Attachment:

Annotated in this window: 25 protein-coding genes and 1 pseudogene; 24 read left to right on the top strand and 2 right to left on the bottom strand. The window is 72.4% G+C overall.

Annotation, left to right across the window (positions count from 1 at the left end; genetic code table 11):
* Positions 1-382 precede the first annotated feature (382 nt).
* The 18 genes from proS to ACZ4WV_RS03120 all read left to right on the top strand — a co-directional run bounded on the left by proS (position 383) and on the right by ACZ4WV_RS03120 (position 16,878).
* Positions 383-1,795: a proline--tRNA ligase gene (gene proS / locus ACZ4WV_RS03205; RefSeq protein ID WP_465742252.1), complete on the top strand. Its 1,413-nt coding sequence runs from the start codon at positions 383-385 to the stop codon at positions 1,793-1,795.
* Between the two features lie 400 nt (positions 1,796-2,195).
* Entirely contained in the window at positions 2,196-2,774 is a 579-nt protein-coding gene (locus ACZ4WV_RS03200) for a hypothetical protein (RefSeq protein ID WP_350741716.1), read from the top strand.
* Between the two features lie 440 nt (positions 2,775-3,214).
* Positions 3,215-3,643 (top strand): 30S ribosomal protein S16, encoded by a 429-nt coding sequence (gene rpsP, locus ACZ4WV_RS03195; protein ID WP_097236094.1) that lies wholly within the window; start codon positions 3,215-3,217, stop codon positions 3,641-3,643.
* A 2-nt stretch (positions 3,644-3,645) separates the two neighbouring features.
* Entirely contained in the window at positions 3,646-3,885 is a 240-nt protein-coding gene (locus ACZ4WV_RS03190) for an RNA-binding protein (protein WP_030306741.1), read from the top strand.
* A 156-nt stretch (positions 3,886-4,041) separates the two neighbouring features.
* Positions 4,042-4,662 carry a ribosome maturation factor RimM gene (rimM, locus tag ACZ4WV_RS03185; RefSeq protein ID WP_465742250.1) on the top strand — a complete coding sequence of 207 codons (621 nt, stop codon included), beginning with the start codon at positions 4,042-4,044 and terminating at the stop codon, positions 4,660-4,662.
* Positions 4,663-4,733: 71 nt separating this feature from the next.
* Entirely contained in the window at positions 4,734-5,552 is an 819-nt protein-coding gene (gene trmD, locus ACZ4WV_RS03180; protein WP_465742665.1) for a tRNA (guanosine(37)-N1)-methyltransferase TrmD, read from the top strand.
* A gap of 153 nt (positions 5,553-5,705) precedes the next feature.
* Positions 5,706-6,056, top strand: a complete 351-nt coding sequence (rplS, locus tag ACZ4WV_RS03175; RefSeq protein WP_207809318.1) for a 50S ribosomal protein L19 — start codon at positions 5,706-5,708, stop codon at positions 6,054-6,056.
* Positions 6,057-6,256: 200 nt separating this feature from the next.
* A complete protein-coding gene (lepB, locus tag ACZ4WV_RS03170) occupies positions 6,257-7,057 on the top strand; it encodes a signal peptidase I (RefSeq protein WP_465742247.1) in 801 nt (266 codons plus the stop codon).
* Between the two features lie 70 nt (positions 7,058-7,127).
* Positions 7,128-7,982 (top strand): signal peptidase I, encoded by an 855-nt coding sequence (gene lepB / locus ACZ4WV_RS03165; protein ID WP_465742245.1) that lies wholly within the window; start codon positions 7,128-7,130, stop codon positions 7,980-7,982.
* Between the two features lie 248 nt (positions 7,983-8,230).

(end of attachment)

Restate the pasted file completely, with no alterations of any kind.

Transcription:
Annotated in this window: 25 protein-coding genes and 1 pseudogene; 24 read left to right on the top strand and 2 right to left on the bottom strand. The window is 72.4% G+C overall.

Annotation, left to right across the window (positions count from 1 at the left end; genetic code table 11):
* Positions 1-382 precede the first annotated feature (382 nt).
* The 18 genes from proS to ACZ4WV_RS03120 all read left to right on the top strand — a co-directional run bounded on the left by proS (position 383) and on the right by ACZ4WV_RS03120 (position 16,878).
* Positions 383-1,795: a proline--tRNA ligase gene (gene proS / locus ACZ4WV_RS03205; RefSeq protein ID WP_465742252.1), complete on the top strand. Its 1,413-nt coding sequence runs from the start codon at positions 383-385 to the stop codon at positions 1,793-1,795.
* Between the two features lie 400 nt (positions 1,796-2,195).
* Entirely contained in the window at positions 2,196-2,774 is a 579-nt protein-coding gene (locus ACZ4WV_RS03200) for a hypothetical protein (RefSeq protein ID WP_350741716.1), read from the top strand.
* Between the two features lie 440 nt (positions 2,775-3,214).
* Positions 3,215-3,643 (top strand): 30S ribosomal protein S16, encoded by a 429-nt coding sequence (gene rpsP, locus ACZ4WV_RS03195; protein ID WP_097236094.1) that lies wholly within the window; start codon positions 3,215-3,217, stop codon positions 3,641-3,643.
* A 2-nt stretch (positions 3,644-3,645) separates the two neighbouring features.
* Entirely contained in the window at positions 3,646-3,885 is a 240-nt protein-coding gene (locus ACZ4WV_RS03190) for an RNA-binding protein (protein WP_030306741.1), read from the top strand.
* A 156-nt stretch (positions 3,886-4,041) separates the two neighbouring features.
* Positions 4,042-4,662 carry a ribosome maturation factor RimM gene (rimM, locus tag ACZ4WV_RS03185; RefSeq protein ID WP_465742250.1) on the top strand — a complete coding sequence of 207 codons (621 nt, stop codon included), beginning with the start codon at positions 4,042-4,044 and terminating at the stop codon, positions 4,660-4,662.
* Positions 4,663-4,733: 71 nt separating this feature from the next.
* Entirely contained in the window at positions 4,734-5,552 is an 819-nt protein-coding gene (gene trmD, locus ACZ4WV_RS03180; protein WP_465742665.1) for a tRNA (guanosine(37)-N1)-methyltransferase TrmD, read from the top strand.
* A gap of 153 nt (positions 5,553-5,705) precedes the next feature.
* Positions 5,706-6,056, top strand: a complete 351-nt coding sequence (rplS, locus tag ACZ4WV_RS03175; RefSeq protein WP_207809318.1) for a 50S ribosomal protein L19 — start codon at positions 5,706-5,708, stop codon at positions 6,054-6,056.
* Positions 6,057-6,256: 200 nt separating this feature from the next.
* A complete protein-coding gene (lepB, locus tag ACZ4WV_RS03170) occupies positions 6,257-7,057 on the top strand; it encodes a signal peptidase I (RefSeq protein WP_465742247.1) in 801 nt (266 codons plus the stop codon).
* Between the two features lie 70 nt (positions 7,058-7,127).
* Positions 7,128-7,982 (top strand): signal peptidase I, encoded by an 855-nt coding sequence (gene lepB / locus ACZ4WV_RS03165; protein ID WP_465742245.1) that lies wholly within the window; start codon positions 7,128-7,130, stop codon positions 7,980-7,982.
* Between the two features lie 248 nt (positions 7,983-8,230).